Number Theory (Dover Books on Mathematics)

    There is only one edition to this paperback, and it can be purchased on Amazon.
    - George E. Andrews
    - Textbook ISBN-10: 0-486-68252-8
    - Textbook ISBN-13: 0-486-68252-5

    Grading Mode:

    Standard Letter Grade

    Proctored Final: No

    Description

    Topics include: distribution of primes, representations of integers, Fibonacci numbers, divisibility, Euclidean algorithm, fundamental theorem of arithmetic, number-theoretic functions, Diophantine equations, congruence, primitive roots, the Chinese remainder theorem, quadratic residues, and elementary partition theory.
    Prerequisite: Methods of Proof and Linear Algebra with a grade of C or better.

    Note: This course is proof based. All homework assignments, exams and the final are graded by the instructor.

    Learning Outcomes

    At the conclusion of this course, students should be able to:

    1. Apply divisibility properties and the Fundamental Theorem of Arithmetic.
    2. Use the Euclidean algorithm to find the greatest common factor of two integers.
    3. Find integral solutions to specified linear Diophantine equations.
    4. Apply the Chinese remainder theorem.
    5. Solve systems of linear congruencies.
    6. Understand the basic properties of integers, including divisibility, primality, congruence, number theoretic functions, and their applications.
    7. Apply Fermat's Little theorem to prove relations involving prime numbers.
    8. Use Wilson's theorem to solve congruencies involving factorials.
    9. Apply the Mobius Inversion formula.
    10. Understand current unsolved problems about primes and their importance to the field of mathematics and other related fields.

    Methods of Evaluation:

    Homework 15%
    Exams 60%
    Final 25%
    (You must get at least 60% on this final in order to pass the class with a C or better.)

    Homework:
    Homework assignments are essential in a mathematics course. It is not possible to master the course without a considerable amount of time being devoted to studying the concepts and using the concepts to solve problems. Each lesson contains a set of homework problems.

    Exams:
    The exams are designed to cover a broader area of the text and test your understanding of the material. Typically, exams will cover two chapters of the text.

    Assessment:

    A 90-100 A Clearly stands out as excellent performance and, exhibits mastery of learning outcomes.
    B 80-89 B Grasps subject matter at a level considered to be good to very good, and exhibits partial mastery of learning outcomes.
    C 70-79 C Demonstrates a satisfactory comprehension of the subject matter, and exhibits sufficient understanding and skills to progress in continued sequential learning.
    D 60-69 D Quality and quantity of work is below average and exhibits only partial understanding and skills to progress in continued sequential learning.
    F 0-59 F Quality and quantity of work is below average and not sufficient to progress.

    Course Content Menu:

    Chapter 1

    Basis Representation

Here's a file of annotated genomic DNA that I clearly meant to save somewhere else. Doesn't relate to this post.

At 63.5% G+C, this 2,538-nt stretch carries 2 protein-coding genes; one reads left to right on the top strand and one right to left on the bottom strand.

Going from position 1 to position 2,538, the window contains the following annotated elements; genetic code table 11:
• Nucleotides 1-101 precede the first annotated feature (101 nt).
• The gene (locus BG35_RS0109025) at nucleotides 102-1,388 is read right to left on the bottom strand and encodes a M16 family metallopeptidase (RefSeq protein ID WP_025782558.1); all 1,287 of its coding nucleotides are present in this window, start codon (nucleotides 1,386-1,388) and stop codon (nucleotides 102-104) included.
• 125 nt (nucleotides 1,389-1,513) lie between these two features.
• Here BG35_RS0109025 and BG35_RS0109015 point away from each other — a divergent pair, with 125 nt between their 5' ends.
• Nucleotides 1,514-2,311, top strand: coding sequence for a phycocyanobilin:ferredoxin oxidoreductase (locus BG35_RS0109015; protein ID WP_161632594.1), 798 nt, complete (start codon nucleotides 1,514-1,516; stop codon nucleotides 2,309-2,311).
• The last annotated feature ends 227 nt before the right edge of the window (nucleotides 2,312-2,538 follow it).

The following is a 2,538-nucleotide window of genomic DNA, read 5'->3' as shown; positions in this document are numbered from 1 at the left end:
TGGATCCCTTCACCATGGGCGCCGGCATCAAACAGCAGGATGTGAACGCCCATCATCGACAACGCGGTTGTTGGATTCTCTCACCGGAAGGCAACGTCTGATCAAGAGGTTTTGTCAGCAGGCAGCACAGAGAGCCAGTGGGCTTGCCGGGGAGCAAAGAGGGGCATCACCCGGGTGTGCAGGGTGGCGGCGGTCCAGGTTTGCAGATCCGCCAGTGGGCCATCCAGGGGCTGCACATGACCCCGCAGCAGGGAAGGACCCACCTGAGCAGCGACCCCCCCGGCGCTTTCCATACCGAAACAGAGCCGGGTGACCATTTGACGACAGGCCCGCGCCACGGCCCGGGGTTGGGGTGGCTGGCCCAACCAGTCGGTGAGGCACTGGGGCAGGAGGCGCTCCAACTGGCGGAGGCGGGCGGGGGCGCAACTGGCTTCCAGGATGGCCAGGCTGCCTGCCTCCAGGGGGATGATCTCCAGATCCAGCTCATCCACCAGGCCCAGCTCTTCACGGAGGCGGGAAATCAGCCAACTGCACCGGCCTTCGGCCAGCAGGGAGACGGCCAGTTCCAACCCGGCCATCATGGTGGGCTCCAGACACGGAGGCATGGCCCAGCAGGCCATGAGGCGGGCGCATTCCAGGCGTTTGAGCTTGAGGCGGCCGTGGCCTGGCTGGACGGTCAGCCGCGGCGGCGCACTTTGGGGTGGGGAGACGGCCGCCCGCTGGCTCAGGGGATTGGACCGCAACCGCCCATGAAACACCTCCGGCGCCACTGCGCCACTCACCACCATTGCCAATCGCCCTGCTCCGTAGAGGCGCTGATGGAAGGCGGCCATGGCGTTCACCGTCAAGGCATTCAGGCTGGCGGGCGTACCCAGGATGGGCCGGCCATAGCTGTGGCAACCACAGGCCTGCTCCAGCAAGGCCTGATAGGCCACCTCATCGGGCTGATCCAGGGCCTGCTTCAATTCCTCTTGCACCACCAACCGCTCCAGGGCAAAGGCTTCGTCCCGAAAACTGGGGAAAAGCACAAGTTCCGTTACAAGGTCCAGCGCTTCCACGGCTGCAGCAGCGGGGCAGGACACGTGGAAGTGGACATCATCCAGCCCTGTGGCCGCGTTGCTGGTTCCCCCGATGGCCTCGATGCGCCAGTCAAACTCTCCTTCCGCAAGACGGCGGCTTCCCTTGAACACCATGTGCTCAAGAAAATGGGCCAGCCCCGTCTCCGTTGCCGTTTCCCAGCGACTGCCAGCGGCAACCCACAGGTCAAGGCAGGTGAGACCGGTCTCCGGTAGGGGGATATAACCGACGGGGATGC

Lessons Homework
    1.1   The Principles of Mathematics Induction 1.1
    1.2   The Basis Representation Theorem 1.2

    Chapter 2

    The Fundamental Theorem of Arithmetic

    Lessons Homework
    2.1   Euclid's Division Algorithm 2.1
    2.2   Divisibility 2.2
    2.3   The Linear Diophantine Equation 2.3
    2.4   The Fundamental Theorem of Arithmetic 2.4

    Chapter 3

    Combinatorial and Computational Number Theory

    Lessons Homework
    3.1   Permuations and Combinations 3.1
    3.2   Fermat's Little Theorem 3.2
    3.3   Wilson's Theorem 3.3
    3.4   Generating Functions 3.4
    3.5   The Use of Computers in Number Theory 3.5

    Chapter 4

    Fundamentals of Congruences

    Lessons Homework
    4.1   Basic Properties of Congruences 4.1
    4.2   Residue Systems 4.2
    4.3   Riffling 4.3

    Chapter 5

    Solving Congruences

    Lessons Homework
    5.1   Linear Congruences 5.1
    5.2   The Theorems of Fermat and Wilson Revisited 5.2
    5.3   The Chinese Remainder Theorem 5.3
    5.4   Polynomial Congruences 5.4

    Chapter 6

    Arithmetic Functions

    Lessons Homework
    6.1   Combinatorial Study of phi(n) 6.1
    6.2   Formulae for d(n) and sigma(n) 6.2
    6.3   Multiplicative Arithmetic Functions 6.3
    6.4   The Mobius Inversion Formula 6.4

    Chapter 7

    Primitive Roots

    Lessons Homework
    7.1   Properties of the Residue System 7.1
    7.2   Primitive Roots Modulo p 7.2

    Chapter 8

    Prime Numbers

    Lessons Homework
    8.1   Elementary Properties of pi(x) 8.1
    8.2   Tchebychev's Theorem 8.2
    8.3   Some Unsolved Problems About Primes 8.3

    Chapter 9

    Quadratic Residues

    Lessons Homework
    9.1   Euler's Criterion 9.1
    9.2   The Legendre Symbol 9.2
    9.3   The Quadratic Reciprocity Law 9.3
    9.4   Applications of the Quadratic Reciprocity Law 9.4

    Chapter 11

    Sums of Squares

    Lessons Homework
    11.1   Sum of Two Squares 11.1
    11.2   Sum of Four Squares 11.2

    Chapter 12

    Elementary Partition Theory

    Lessons Homework
    12.1   Introduction 12.1
    12.2   Graphical Representation 12.2
    12.3   Euler's Partition Theorem 12.3
    12.4   Searching for Partition Identities 12.4